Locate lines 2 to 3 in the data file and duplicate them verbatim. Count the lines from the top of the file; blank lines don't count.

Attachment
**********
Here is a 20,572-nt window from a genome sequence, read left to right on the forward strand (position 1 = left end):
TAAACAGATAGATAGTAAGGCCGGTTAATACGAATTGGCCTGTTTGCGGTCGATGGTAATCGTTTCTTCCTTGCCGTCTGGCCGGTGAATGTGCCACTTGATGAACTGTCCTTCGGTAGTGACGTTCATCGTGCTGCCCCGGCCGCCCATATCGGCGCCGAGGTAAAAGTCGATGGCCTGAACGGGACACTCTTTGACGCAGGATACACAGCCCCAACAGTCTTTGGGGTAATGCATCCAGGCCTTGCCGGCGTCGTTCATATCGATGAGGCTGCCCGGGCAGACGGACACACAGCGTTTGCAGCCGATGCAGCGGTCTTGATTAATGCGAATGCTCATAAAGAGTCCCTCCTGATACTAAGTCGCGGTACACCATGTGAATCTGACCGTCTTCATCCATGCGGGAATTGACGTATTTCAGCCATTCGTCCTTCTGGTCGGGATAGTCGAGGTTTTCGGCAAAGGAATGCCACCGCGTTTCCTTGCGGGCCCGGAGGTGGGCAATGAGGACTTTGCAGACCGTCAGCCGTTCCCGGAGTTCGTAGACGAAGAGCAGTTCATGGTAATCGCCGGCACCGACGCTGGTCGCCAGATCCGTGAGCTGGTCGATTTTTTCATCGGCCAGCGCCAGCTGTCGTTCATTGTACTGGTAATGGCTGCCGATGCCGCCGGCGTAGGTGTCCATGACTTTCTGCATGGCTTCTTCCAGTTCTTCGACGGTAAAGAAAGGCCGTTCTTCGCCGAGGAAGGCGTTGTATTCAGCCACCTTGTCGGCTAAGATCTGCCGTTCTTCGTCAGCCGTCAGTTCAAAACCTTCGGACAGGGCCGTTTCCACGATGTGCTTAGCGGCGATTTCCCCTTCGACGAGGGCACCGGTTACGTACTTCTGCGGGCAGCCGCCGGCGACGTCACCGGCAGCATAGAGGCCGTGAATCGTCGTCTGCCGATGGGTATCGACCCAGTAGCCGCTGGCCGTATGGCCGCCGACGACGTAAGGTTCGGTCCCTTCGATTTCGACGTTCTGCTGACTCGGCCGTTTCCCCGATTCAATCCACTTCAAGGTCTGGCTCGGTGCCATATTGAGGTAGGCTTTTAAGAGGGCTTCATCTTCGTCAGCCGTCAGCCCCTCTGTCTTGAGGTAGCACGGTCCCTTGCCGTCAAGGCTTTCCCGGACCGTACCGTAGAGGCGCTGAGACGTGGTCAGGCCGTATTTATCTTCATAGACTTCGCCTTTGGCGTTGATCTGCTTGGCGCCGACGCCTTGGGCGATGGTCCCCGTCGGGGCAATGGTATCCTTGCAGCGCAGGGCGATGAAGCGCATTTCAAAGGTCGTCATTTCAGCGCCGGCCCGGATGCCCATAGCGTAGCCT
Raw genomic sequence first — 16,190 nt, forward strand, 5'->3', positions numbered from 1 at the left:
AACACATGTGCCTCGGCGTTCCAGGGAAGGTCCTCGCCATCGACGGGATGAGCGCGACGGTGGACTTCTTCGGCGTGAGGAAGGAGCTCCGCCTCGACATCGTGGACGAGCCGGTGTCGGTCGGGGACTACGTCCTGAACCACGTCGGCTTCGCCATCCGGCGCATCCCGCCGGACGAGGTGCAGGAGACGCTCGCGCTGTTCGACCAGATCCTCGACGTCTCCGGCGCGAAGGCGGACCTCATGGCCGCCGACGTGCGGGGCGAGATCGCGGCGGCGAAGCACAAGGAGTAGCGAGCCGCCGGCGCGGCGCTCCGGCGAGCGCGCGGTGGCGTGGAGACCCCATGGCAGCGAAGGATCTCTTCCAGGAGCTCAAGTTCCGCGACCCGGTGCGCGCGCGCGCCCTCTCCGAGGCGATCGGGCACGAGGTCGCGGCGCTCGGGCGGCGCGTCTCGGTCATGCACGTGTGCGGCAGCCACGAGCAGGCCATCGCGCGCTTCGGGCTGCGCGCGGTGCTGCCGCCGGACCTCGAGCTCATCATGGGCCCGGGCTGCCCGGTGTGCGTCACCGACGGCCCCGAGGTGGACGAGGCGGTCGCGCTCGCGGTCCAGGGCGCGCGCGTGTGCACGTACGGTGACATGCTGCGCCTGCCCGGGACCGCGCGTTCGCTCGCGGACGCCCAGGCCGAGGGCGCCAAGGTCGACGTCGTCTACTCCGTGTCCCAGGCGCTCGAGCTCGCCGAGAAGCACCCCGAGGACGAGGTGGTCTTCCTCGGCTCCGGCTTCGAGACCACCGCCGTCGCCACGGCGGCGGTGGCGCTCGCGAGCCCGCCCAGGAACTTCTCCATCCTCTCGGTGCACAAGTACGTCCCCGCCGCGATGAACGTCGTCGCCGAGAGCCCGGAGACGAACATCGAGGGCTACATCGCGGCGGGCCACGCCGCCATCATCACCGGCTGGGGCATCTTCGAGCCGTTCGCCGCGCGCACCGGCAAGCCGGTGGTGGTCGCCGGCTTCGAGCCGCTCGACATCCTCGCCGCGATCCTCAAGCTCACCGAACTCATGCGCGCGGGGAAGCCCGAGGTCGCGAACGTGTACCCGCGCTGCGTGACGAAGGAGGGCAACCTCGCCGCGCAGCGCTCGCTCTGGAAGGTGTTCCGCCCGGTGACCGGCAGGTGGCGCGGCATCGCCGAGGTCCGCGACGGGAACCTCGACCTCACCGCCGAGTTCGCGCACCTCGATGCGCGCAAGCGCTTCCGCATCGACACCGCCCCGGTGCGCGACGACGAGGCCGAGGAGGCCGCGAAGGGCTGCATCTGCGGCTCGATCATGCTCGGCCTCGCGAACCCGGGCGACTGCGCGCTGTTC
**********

TAAACAGATAGATAGTAAGGCCGGTTAATACGAATTGGCCTGTTTGCGGTCGATGGTAATCGTTTCTTCCTTGCCGTCTGGCCGGTGAATGTGCCACTTGATGAACTGTCCTTCGGTAGTGACGTTCATCGTGCTGCCCCGGCCGCCCATATCGGCGCCGAGGTAAAAGTCGATGGCCTGAACGGGACACTCTTTGACGCAGGATACACAGCCCCAACAGTCTTTGGGGTAATGCATCCAGGCCTTGCCGGCGTCGTTCATATCGATGAGGCTGCCCGGGCAGACGGACACACAGCGTTTGCAGCCGATGCAGCGGTCTTGATTAATGCGAATGCTCATAAAGAGTCCCTCCTGATACTAAGTCGCGGTACACCATGTGAATCTGACCGTCTTCATCCATGCGGGAATTGACGTATTTCAGCCATTCGTCCTTCTGGTCGGGATAGTCGAGGTTTTCGGCAAAGGAATGCCACCGCGTTTCCTTGCGGGCCCGGAGGTGGGCAATGAGGACTTTGCAGACCGTCAGCCGTTCCCGGAGTTCGTAGACGAAGAGCAGTTCATGGTAATCGCCGGCACCGACGCTGGTCGCCAGATCCGTGAGCTGGTCGATTTTTTCATCGGCCAGCGCCAGCTGTCGTTCATTGTACTGGTAATGGCTGCCGATGCCGCCGGCGTAGGTGTCCATGACTTTCTGCATGGCTTCTTCCAGTTCTTCGACGGTAAAGAAAGGCCGTTCTTCGCCGAGGAAGGCGTTGTATTCAGCCACCTTGTCGGCTAAGATCTGCCGTTCTTCGTCAGCCGTCAGTTCAAAACCTTCGGACAGGGCCGTTTCCACGATGTGCTTAGCGGCGATTTCCCCTTCGACGAGGGCACCGGTTACGTACTTCTGCGGGCAGCCGCCGGCGACGTCACCGGCAGCATAGAGGCCGTGAATCGTCGTCTGCCGATGGGTATCGACCCAGTAGCCGCTGGCCGTATGGCCGCCGACGACGTAAGGTTCGGTCCCTTCGATTTCGACGTTCTGCTGACTCGGCCGTTTCCCCGATTCAATCCACTTCAAGGTCTGGCTCGGTGCCATATTGAGGTAGGCTTTTAAGAGGGCTTCATCTTCGTCAGCCGTCAGCCCCTCTGTCTTGAGGTAGCACGGTCCCTTGCCGTCAAGGCTTTCCCGGACCGTACCGTAGAGGCGCTGAGACGTGGTCAGGCCGTATTTATCTTCATAGACTTCGCCTTTGGCGTTGATCTGCTTGGCGCCGACGCCTTGGGCGATGGTCCCCGTCGGGGCAATGGTATCCTTGCAGCGCAGGGCGATGAAGCGCATTTCAAAGGTCGTCATTTCAGCGCCGGCCCGGATGCCCATAGCGTAGCCT
Raw genomic sequence first — 16,190 nt, forward strand, 5'->3', positions numbered from 1 at the left: